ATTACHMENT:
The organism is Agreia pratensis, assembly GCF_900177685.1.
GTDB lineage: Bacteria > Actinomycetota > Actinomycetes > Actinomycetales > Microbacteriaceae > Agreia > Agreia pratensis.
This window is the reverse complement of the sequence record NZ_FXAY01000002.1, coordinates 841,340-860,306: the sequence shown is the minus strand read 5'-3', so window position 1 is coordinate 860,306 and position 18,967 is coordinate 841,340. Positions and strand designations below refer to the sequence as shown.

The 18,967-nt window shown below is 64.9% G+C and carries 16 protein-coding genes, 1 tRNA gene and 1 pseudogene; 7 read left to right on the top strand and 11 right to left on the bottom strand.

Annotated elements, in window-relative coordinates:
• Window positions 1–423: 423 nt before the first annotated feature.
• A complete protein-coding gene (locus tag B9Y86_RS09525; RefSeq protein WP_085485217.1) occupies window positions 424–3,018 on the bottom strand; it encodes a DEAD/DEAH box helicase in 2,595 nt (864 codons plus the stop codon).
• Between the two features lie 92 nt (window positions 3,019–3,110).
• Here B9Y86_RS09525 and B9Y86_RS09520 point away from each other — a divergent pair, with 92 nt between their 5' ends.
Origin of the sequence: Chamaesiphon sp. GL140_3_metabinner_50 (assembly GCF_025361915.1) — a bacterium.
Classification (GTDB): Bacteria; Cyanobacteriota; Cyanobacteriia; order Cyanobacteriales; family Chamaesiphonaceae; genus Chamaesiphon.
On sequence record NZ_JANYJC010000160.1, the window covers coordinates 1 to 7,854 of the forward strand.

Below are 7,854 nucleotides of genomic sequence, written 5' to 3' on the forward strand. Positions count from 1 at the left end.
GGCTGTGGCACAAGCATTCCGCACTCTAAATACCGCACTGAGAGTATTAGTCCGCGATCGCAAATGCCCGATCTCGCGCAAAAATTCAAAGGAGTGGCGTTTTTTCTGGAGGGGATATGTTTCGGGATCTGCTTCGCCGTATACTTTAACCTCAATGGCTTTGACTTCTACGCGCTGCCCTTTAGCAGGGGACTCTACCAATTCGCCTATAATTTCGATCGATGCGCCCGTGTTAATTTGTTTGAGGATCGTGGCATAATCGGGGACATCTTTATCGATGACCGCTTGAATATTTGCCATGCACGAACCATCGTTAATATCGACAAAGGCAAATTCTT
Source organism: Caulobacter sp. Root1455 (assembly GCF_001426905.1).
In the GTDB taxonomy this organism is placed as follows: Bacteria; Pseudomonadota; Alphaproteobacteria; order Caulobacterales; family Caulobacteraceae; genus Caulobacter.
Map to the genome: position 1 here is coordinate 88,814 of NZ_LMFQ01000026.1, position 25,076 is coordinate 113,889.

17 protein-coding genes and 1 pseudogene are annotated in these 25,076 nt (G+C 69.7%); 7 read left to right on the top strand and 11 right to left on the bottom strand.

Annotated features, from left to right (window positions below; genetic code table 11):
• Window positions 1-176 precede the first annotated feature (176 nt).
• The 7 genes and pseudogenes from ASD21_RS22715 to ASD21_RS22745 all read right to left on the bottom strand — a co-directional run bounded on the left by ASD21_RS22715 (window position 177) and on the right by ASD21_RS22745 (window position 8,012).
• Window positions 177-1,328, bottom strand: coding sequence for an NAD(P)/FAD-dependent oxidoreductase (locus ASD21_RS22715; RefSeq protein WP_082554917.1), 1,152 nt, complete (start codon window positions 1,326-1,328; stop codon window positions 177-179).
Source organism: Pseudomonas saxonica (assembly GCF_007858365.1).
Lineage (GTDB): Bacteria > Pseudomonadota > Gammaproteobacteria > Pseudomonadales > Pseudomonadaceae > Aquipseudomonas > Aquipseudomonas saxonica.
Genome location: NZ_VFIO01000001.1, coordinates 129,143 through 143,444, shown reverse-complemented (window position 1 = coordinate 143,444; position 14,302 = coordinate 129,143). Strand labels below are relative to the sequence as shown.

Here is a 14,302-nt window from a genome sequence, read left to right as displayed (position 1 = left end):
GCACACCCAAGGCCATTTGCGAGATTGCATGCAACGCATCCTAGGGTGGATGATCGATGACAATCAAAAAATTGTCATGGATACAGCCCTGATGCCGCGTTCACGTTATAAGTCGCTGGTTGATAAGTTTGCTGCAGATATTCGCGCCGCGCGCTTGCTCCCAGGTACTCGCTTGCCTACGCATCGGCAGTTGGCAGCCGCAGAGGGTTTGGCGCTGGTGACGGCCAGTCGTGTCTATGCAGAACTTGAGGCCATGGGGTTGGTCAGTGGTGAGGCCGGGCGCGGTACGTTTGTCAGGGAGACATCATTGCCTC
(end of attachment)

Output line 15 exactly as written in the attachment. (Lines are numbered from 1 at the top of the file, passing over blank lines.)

Source organism: Caulobacter sp. Root1455 (assembly GCF_001426905.1).